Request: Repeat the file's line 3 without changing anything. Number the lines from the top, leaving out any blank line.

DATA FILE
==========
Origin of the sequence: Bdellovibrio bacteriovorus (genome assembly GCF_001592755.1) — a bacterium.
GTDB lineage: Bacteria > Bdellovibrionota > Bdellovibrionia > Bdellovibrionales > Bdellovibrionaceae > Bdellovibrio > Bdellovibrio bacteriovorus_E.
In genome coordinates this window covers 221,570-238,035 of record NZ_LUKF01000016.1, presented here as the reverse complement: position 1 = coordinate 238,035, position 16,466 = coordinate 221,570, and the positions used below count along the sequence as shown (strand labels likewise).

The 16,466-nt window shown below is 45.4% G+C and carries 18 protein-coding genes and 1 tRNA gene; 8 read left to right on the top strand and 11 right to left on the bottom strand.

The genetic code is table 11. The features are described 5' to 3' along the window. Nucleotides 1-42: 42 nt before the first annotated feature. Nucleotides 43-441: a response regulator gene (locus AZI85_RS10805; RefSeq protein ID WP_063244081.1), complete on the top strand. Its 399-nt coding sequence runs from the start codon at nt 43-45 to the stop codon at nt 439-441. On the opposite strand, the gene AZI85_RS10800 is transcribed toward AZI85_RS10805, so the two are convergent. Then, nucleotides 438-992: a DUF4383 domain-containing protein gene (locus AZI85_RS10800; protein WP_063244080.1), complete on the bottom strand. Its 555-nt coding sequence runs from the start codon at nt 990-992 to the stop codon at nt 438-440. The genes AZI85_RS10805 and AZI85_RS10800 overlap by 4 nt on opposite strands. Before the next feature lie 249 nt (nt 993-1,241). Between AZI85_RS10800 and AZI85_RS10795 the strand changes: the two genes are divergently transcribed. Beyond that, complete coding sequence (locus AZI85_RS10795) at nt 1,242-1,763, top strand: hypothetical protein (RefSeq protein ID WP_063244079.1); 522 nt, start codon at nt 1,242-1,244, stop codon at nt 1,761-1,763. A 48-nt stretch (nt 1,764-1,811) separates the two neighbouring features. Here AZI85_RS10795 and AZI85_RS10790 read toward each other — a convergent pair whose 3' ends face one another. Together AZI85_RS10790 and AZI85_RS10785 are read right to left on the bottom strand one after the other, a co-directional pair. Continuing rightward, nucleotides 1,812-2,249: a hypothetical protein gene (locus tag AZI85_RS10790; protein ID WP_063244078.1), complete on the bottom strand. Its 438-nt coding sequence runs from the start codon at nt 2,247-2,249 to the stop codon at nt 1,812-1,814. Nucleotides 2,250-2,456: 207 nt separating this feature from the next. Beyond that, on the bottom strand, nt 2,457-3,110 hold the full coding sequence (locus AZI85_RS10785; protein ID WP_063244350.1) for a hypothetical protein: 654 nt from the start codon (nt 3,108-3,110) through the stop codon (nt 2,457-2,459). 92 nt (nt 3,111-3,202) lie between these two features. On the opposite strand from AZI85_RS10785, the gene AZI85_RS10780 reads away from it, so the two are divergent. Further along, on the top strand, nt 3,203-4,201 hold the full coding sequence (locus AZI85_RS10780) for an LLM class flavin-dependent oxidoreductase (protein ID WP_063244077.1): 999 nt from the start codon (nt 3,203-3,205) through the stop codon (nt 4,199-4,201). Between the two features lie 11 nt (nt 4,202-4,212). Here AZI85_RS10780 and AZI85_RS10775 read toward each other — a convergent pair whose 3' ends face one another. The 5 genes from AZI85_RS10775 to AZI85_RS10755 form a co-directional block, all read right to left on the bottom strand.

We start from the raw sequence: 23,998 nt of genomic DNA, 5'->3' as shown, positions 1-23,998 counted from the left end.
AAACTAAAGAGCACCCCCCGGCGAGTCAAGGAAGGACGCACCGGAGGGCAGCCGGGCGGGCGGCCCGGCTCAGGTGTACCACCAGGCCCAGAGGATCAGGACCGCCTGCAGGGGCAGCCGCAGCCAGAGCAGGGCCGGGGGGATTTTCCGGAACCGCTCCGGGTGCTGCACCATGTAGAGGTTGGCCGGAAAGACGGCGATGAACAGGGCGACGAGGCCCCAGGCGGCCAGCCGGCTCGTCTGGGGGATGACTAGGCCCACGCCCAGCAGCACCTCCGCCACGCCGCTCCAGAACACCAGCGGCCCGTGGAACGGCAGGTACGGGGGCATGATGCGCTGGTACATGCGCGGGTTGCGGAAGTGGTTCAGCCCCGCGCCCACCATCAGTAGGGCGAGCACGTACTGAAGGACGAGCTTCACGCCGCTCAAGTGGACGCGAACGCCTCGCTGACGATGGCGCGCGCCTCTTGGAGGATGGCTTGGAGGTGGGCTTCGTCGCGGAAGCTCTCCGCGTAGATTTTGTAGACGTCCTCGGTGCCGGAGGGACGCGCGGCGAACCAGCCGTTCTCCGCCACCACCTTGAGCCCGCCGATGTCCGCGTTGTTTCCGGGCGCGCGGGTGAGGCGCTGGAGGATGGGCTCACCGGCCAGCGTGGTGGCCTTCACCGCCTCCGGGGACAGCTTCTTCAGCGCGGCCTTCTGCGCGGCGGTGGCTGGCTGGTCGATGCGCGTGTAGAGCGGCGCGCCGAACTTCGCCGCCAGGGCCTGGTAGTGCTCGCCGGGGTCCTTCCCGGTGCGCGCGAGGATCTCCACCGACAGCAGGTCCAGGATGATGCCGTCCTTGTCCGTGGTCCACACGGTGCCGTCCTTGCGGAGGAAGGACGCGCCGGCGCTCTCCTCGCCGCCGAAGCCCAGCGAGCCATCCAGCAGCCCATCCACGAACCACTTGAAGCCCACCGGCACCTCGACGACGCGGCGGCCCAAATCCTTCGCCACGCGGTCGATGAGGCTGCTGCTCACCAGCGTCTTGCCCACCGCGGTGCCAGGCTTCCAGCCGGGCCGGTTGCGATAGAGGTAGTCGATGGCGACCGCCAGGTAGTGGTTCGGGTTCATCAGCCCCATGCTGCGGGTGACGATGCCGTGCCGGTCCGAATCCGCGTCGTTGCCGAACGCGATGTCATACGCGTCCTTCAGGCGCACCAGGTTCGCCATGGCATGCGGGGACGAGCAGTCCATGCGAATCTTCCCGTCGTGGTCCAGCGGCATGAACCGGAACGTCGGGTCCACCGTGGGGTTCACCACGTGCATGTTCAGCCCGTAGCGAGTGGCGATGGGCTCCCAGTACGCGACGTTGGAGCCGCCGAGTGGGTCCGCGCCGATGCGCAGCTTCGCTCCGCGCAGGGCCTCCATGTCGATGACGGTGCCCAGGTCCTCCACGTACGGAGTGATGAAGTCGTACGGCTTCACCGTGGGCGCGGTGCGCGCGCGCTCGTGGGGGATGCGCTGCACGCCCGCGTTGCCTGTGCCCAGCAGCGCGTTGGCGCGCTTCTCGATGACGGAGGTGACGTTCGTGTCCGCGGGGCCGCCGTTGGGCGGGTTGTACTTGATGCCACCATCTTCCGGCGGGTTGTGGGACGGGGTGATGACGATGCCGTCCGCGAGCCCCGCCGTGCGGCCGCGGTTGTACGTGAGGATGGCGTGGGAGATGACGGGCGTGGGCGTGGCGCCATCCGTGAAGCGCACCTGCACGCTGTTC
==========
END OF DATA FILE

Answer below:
In genome coordinates this window covers 221,570-238,035 of record NZ_LUKF01000016.1, presented here as the reverse complement: position 1 = coordinate 238,035, position 16,466 = coordinate 221,570, and the positions used below count along the sequence as shown (strand labels likewise).